Arthur C. Clarke It has been 40 years since the publication of this classic science-fiction novel that changed the way we look at the stars and ourselves. From the savannas of Africa at the dawn of mankind to the rings of Saturn as man adventures to the outer rim of our solar system,
2001: A Space Odyssey is a journey unlike any other.
This allegory about humanity's exploration of the universe, and the universe's reaction to humanity, was the basis for director Stanley Kubrick's immortal film, and lives on as a hallmark achievement in storytelling.
Arthur C. Clarke & Stephen Baxter For eons, Earth has been under observation by the Firstborn, beings almost as old as the universe itself. The Firstborn are unknown to humankind - until they act. In an instant, Earth is carved up and reassembled like a huge jigsaw puzzle. Suddenly the planet and every living thing on it no longer exist in a single timeline. Instead, the world becomes a patchwork of eras, from prehistory to 2037, each with its own indigenous inhabitants.
Scattered across the planet are floating silver orbs impervious to all weapons and impossible to communicate with. Are these technologically advanced devices responsible for creating and sustaining the rifts in time? Are they cameras through which inscrutable alien eyes are watching? Or are they something stranger and more terrifying still?
The answer may lie in the ancient city of Babylon, where two groups of refugees from 2037 - three cosmonauts returning to Earth from the International Space Station, and three United Nations peacekeepers on a mission in Afghanistan - have detected radio signals: the only such signals on the planet, apart from their own. The peacekeepers find allies in nineteenth-century British troops and in the armies of Alexander the Great. The astronauts, crash-landed in the steppes of Asia, join forces with the Mongol horde led by Genghis Khan. The two sides set out for Babylon, each determined to win the race for knowledge...and the power that lies within.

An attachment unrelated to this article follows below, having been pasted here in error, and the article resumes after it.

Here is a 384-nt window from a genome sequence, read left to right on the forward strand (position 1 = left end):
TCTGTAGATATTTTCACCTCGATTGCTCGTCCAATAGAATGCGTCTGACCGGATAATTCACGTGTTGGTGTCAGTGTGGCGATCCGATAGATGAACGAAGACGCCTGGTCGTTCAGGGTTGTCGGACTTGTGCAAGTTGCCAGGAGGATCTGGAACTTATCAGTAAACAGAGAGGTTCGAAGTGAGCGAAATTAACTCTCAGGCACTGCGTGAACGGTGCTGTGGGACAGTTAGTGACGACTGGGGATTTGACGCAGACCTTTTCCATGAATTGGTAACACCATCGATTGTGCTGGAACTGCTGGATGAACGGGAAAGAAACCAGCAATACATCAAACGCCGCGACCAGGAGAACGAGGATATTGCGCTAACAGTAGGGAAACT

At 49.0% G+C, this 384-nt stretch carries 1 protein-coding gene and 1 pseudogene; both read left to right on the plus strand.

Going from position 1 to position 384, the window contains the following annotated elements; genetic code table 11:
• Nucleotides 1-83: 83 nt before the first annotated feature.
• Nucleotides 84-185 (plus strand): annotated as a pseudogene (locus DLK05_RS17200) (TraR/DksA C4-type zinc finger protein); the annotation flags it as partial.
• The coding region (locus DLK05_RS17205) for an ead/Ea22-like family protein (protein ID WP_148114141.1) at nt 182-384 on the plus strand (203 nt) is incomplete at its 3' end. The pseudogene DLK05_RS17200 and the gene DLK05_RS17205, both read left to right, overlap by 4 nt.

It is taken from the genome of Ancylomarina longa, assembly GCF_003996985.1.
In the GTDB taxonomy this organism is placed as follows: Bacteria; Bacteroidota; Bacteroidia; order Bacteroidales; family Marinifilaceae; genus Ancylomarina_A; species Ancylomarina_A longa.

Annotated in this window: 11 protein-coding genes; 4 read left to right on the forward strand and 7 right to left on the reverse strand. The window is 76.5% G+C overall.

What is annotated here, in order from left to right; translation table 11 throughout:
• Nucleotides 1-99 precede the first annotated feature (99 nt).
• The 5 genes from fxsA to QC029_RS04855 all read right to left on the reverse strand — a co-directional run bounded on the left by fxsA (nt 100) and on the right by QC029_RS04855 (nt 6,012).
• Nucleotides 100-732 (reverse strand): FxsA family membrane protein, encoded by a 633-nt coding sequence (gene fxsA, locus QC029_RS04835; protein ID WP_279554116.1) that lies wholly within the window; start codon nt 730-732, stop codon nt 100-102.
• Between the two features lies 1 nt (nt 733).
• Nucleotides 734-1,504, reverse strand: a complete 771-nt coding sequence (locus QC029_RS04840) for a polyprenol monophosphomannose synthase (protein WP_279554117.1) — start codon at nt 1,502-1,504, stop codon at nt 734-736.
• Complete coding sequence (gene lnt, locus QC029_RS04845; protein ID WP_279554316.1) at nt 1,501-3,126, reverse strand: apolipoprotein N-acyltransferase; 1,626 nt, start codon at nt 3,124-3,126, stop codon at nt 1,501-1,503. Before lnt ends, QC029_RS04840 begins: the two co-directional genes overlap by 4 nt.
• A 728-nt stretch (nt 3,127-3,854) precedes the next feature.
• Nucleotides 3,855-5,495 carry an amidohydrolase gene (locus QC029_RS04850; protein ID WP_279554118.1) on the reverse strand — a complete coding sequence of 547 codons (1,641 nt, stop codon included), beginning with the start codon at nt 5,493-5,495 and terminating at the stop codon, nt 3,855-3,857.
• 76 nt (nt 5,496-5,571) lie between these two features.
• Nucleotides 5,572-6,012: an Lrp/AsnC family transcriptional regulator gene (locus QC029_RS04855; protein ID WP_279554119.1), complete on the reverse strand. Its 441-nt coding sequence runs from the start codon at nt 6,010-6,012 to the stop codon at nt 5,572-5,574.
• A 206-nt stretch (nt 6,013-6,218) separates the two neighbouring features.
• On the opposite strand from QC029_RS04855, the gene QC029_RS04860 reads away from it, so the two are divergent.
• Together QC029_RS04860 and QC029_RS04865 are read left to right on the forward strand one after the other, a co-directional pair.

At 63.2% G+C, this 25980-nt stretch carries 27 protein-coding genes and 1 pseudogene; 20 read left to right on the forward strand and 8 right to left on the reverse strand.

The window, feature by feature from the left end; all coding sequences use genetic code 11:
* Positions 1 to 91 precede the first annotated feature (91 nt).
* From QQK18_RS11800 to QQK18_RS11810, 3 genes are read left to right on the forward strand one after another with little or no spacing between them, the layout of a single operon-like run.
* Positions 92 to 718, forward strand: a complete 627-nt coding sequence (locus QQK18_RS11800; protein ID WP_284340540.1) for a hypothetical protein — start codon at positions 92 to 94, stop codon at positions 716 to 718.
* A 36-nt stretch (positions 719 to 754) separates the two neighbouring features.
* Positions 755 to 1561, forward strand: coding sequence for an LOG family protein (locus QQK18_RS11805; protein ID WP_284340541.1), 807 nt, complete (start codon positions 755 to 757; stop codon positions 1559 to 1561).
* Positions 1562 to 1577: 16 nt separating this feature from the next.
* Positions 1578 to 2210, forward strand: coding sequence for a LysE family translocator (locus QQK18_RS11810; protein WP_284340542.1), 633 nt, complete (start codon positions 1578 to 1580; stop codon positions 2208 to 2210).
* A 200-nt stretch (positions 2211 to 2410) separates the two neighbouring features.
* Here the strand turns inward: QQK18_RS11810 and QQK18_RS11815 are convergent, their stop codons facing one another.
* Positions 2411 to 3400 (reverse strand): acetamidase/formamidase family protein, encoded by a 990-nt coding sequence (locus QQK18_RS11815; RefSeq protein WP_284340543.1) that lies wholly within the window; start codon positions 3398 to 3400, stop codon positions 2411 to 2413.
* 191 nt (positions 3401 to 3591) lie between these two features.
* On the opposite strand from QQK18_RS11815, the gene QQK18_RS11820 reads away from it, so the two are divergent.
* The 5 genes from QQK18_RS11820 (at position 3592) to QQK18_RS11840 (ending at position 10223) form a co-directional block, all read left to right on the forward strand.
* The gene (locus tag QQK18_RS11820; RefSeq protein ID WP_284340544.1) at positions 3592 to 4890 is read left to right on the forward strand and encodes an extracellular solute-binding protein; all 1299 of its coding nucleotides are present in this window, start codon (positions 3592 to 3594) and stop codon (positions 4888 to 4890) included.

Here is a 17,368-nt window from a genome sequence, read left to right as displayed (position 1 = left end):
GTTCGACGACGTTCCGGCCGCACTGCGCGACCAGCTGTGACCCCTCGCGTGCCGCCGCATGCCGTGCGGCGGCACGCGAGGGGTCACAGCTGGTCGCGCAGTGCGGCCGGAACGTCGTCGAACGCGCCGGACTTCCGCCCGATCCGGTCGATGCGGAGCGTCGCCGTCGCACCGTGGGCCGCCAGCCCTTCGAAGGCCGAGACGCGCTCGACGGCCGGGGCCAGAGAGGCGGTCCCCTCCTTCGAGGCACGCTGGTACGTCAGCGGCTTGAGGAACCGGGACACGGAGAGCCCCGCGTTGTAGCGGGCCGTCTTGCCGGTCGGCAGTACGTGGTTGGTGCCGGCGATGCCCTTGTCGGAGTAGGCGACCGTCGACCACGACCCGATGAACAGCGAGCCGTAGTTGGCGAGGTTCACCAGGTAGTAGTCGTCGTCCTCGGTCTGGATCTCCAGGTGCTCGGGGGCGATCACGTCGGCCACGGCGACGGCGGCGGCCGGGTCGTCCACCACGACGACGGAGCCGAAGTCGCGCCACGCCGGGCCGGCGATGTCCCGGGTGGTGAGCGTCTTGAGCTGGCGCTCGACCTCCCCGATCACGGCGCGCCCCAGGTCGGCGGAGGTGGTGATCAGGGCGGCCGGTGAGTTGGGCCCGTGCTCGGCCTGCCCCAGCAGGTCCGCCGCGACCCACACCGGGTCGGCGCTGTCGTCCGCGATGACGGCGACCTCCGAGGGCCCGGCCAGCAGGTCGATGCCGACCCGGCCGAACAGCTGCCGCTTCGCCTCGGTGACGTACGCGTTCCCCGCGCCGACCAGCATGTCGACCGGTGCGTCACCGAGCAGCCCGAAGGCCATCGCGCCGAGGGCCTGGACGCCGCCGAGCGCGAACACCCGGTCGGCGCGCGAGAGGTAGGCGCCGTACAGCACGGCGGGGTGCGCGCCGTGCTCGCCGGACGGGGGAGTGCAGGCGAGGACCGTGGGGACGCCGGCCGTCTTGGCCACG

Yet the real power is beyond human control, perhaps even human understanding. As two great armies face off before the gates of Babylon, it watches, waiting.
Arthur C. Clarke Arthur C. Clark, creator of one of the world's best-loved science-fiction tales, revisits the most famous future ever imagined in this New York Times best seller, as two expeditions into space become inextricably tangled.
Heywood Floyd, survivor of two previous encounters with the mysterious monloiths, must again confront Dave Bowman, HAL, and an alien race that has decided that Mankind is to play a part in the evolution of the galaxy - whether it wishes to or not.
Arthur C. Clarke In 3001: The Final Odyssey, Arthur C. Clarke brings the greatest and most successful science fiction series of all time to its magnificent, stunningly unforeseen conclusion. As we hurtle toward the new millennium in real time, Clarke brilliantly - daringly - leaps 1,000 years into the future to reveal a truth we are only now capable of comprehending. An epic masterpiece at once dazzlingly imaginative and grounded in scientific actuality, 3001 is a story that only Arthur C. Clarke could tell.
Philip José Farmer, Harry Harrison, Fritz Leiber, Frank Herbert, Isaac Asimov, Arthur C. Clarke & Frederik Pohl The biggest collection yet of favorite sci-fi stories - 16 full hours! Titles included are:"The Missing Link" by Frank Herbert,"Arm of the Law" by Harry Harrison, "No Moving Parts by Murray F. Yaco,"The Hills of Home" by Alfred Coppell,"The Measure of a Man" by Gordon Randall Garrett,"The Hated" by Frederick Pohl,"Salvage in Space" by Jack Williamson,"The Burning Bridge" by Poul Anderson,"The Crystal Crypt" by Philip K. Dick,"The Hour of Battle" by Robert Sheckley,"The Mathematicians" by Arthur Feldman,"Crossroads of Destiny" by H. Beam Piper,"Homesick" by Lynn Venable,"The Eyes Have it" by James McKimmey, Jr.,"They Twinkled Like Jewels" by Philip Jose Farmer,"Old Rambling House" by Frank Herbert,"Youth" by Isaac Asimov, "Navy Day" by Harry Harrison,"Service with a Smile" by Charles Louis Fontenay,"The Cosmic Express" by John Stewart Williamson,"The Moon is Green" by Fritz Leiber,"Stopover Planet" by Robert E. Gilbert,"Watchbird" by Robert Sheckley,"Probability" by Louis Trimble, "The Doorway" by Evelyn E. Smith,"The Stroke of the Sun" by Arthur C. Clarke, "The Velvet Glove" by Harry Harrison, and "The House from Nowhere" by Arthur Stangland "The Tunnel Under the World" - Frederik Pohl